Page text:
Vina Eden Winery
Fabrica de Paisaje
Pueblo Eden, Uruguay
Fabio Ayerra / Fábrica de Paisaje Marcos Castaings / Fábrica de Paisaje Martín Cobas / Fábrica de Paisaje Javier Lanza / Fábrica de Paisaje Diego Pérez / Fábrica de Paisaje
Pedro Elzaurdia / Hospitec Consultores (Project / Systems Coordination) Enrique Lanza / Hospitec Consultores (Project / Systems Coordination) Diego Camacho (Site Architect) Victoria Sanchez (Site Architect)
Viña Edén S.A.
Viña Edén is conceived as a dense object, a rock of ambiguous geometry (natural-artificial) that is progressively yet meticulously carved to protect the delicate winemaking processes. The rock therefore operates as a double metaphor: that of the mimetic recovery of the rocky surroundings (the corten steel façade, the gravity of the stone and the concrete) and that of the dialectic interplay of its multiple internal transparencies (the crystal). With its severe outside and translucent inside the project alludes to the semiprecious stones that characterize the area: amethysts and agates. A longitudinal interior circulation defined by a “wall” of wine bottles interlaced with timber boards that creates variant translucency effects separates the spaces for tourists and visitors from production spaces: whereas the former open up to the dramatic vistas through the restaurant and “floating boxes” (containers of administrative and logistic programmatic requirements), the production space is defined by the sloppy topography of the Cerro Negro and the gravitas of the rock, thus providing ideal light, temperature and humidity conditions for a gravity-flow winery. Simultaneously, the rock colonizes and spreads through a series of terraces that negotiate the adjacent topography, reconfigure it, and mediate with the distant gaze of the landscape.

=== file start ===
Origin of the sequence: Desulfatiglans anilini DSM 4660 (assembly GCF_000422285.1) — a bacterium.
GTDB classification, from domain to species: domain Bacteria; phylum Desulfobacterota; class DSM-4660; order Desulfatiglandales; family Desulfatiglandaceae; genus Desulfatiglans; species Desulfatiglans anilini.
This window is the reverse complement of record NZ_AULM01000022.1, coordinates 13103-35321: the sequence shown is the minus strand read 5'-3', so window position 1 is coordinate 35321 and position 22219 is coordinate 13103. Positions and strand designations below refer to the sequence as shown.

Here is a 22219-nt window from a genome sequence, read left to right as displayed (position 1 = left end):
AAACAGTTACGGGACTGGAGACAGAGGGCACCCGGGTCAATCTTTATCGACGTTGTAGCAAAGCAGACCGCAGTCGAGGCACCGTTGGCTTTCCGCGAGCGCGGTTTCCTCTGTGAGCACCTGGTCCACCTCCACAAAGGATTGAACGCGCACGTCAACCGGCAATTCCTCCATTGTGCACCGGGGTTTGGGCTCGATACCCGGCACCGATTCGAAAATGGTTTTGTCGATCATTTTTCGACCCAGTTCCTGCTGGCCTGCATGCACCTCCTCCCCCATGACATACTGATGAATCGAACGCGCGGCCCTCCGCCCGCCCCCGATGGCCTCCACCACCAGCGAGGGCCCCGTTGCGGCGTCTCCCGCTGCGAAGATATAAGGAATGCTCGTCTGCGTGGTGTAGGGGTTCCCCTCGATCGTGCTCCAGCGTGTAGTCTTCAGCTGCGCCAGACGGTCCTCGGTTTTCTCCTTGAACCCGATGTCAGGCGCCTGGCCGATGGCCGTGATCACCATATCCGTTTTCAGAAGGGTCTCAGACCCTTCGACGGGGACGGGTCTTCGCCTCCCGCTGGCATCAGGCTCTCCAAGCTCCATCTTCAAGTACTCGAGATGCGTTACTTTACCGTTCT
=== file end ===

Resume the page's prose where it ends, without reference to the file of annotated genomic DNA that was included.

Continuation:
The project Viña Edén asks one fundamental question: how can architecture perform at the intersection of landscape, production and tourism? Viña Edén is a boutique winery and vineyards located in the slope of Cerro Negro, nearby the rocky Sierra de la Ballena, in the South East of Uruguay, where the delicate rhythms of the landscape known as "penillanura" intercept with the dense and tumultuous vegetation of the native woodlands, creating multiple dramatic vistas and often colliding scalar references. The project is inscribed within an area of vineyards, olive groves and infrastructural episodes such as the Sierra de los Caracoles wind farm. Together with a few gastronomic developments — most notably the ones at Pueblo Edén and Pueblo Garzón — it is part of an important emergent tourist pole close to the seaside resorts of Punta del Este and José Ignacio. Our first encounter with the site revealed an incredibly rich and dynamic landscape that clashed with the otherwise monotonous landscape that characterizes a considerable part of the Uruguayan hinterland. Small dykes, a series of streams, groups of trees scattered here and there, all contribute to the creation of a picturesque scenery. The project is thus conceived as an addition to this emergent environmental, industrial, social and, ultimately, aesthetic ecology. While aspects of profitability and branding were crucial in the development of the project, it was its performance as part of this evolving landscape that interested us.